Biodiversiteitsdata nou geredelik beskikbaar

31 July 2021 | Environment

Windhoek - [email protected]


Namibië het vandeesmaand die 21ste land in Afrika geword wat as lid by die GBIF-netwerk aangesluit het – 'n internasionale organisasie wat een van die grootste databasisse oor die biodiversiteit van plante, diere, fungi en bakterie huisves.

Mnr. Francois Becker, die hoofkurator: Natuurwetenskap van die Nasionale Museum van Namibië, het verduidelik hierdie is 'n belangrike stap om toeganklikheid tot inligting te verseker. Hy is as hoof van die projek aangestel.

Namibië het die 61ste land in die wêreld geword om as lid by dié organisasie aan te sluit toe die ministerie van die omgewing, bosbou en toerisme se uitvoerende direkteur, mnr. Teofilus Nghitila, 'n ooreenkoms vir wedersydse samewerking onderteken het.

Belangrik vir wetgewing

“Dié ooreenkoms is nodig vir wanneer dit kom by byvoorbeeld die beskerming van Namibiese plant- en dierspesies, die beplanning en ontwikkeling van myne asook nasionale parke en vir die uitvoer van omgewingsimpakstudies,” het hy aan Republikein verduidelik.

“Dit word ook gebruik wanneer die regering beleide moet maak oor in watter gebiede daar nie ontwikkeling mag plaasvind of myne oopgemaak moet word nie.”

Becker sê die GBIF-netwerk beskik hoofsaaklik oor spesierekords wat aandui deur wie sekere spesies waar en wanneer ontdek is. Die data kom van onder meer museums, uit navorsingsprojekte en wetenskaplike databasisse wat deur die burgerlike samelewing bygehou word.

Becker sê hierdie stap sal help om biodiversiteitsdata, wat tans in talle instellings soos universiteite, museums en ander plekke in boeke en dokumente of digitaal opgesluit is, toeganklik te maak.

“Toegang tot die data is belangrik as dit kom by beplanning en navorsing vir bewaring, of wanneer 'n assessering gedoen moet word oor bedreigde diere op die rooilys. Dit kan nie gedoen word sonder die nodige data oor dié diere se verspreiding en getalle nie. Vir sulke assesserings word hoofsaaklik data vanaf die GBIF getrek – maar ook enkele ander databasisse.”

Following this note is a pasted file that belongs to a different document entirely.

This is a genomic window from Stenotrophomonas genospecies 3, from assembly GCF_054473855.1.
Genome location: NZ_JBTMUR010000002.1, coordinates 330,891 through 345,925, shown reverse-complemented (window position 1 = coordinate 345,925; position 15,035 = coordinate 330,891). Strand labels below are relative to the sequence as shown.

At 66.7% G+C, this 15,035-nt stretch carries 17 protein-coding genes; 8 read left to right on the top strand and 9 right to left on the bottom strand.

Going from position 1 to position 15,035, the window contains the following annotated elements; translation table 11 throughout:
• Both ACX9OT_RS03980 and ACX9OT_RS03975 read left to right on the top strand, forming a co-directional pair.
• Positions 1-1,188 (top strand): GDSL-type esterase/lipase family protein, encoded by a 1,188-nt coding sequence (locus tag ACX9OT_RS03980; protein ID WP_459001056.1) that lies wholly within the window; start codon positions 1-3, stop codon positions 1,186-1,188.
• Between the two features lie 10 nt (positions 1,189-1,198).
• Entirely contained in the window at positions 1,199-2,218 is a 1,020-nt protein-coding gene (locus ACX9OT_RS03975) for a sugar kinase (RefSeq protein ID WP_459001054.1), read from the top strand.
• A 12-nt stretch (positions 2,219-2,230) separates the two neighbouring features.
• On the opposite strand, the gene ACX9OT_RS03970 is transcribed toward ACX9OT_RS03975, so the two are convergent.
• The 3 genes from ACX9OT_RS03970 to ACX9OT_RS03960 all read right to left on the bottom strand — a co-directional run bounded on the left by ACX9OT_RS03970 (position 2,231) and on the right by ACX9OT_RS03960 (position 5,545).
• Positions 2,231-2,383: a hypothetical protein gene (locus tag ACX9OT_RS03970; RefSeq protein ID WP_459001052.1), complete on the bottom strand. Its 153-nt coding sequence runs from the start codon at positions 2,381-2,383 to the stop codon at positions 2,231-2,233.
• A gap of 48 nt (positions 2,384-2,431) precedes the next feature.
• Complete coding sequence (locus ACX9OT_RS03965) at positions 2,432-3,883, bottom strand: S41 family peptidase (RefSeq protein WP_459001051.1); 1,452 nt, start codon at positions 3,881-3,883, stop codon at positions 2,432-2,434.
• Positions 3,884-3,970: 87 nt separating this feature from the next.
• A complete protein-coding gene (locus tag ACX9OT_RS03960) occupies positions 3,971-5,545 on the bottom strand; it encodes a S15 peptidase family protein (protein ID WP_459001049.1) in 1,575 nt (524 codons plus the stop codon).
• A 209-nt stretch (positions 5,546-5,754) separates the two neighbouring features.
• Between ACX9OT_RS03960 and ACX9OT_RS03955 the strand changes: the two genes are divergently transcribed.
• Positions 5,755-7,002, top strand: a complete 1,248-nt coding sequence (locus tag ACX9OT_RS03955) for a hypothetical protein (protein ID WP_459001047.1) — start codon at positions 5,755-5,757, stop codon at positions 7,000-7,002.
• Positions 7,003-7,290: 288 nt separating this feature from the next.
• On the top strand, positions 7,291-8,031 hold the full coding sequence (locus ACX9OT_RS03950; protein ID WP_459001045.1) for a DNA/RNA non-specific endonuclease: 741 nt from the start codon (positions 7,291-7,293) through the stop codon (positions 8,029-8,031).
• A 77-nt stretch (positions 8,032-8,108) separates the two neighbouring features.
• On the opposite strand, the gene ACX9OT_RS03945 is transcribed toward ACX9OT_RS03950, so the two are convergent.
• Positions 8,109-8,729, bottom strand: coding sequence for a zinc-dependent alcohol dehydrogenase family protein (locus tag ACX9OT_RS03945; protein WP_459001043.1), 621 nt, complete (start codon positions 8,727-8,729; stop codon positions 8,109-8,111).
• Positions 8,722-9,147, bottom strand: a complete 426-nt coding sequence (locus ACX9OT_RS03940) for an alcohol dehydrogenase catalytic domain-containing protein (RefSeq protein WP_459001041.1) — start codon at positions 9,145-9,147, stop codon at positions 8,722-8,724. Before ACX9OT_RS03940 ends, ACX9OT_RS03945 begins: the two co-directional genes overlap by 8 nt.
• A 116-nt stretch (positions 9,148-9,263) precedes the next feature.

Becker sê Namibië het klomp instellings wat hierdie tipe data insamel en 'n bydrae tot die GBIF-netwerk sal kan maak.

“Die museum het byvoorbeeld data van soogdiere, insekte, paddas, reptiele en voëls. Die Nasionale Botaniese Navorsingsinstituut (NBRI) van plantspesies en talle universiteite het navorsingsrekords. Dit sal help dat die data nie meer net by die onderskeie instellings bly nie, maar gedeel kan word,” het hy gesê.

Proses

Becker sê hy verwag dat die eerste datastelle teen vroeg volgende jaar gepubliseer sal word.

“Die data wat reeds op die netwerk oor Namibië gepubliseer is, is deur buitelandse instellings wat plaaslik navorsing gedoen het.”

Hy sê uitdagings van die proses sluit in dat baie data voorts gedigitaliseer moet word.

“Baie daarvan is in boeke opgeskryf. Sommige is reeds gedigitaliseer, maar moet nog nagegaan word vir foute en akkuraatheid. Dan moet dit ook in 'n spesifieke formaat voorberei en ingelees word. Ons gaan voorts die proses fasiliteer deur met verskillende instellings te konsulteer en slypskole te hou, sodat elkeen sy eie data kan instuur,” sê hy.

“Biodiversiteitsdata is die dryfkrag agter bewaring en navorsing,” sê Becker.

“Dis nodig vir wetgewing, rooi­lyste en omgewingsimpakstudies. Die GBIF dien dus nou as sentrale punt waar almal gratis toegang tot die data kan kry.”

Becker sê die Europese Unie (EU) is tans die dryfkrag agter vele Afrika­lande om lede van dié organisasie te word.

“Derdewêreldlande moet as lede aansluit – ons beskik dikwels oor die ­grootste biodiversiteit, wat met die nodige data beter bestuur kan word,” sê hy.

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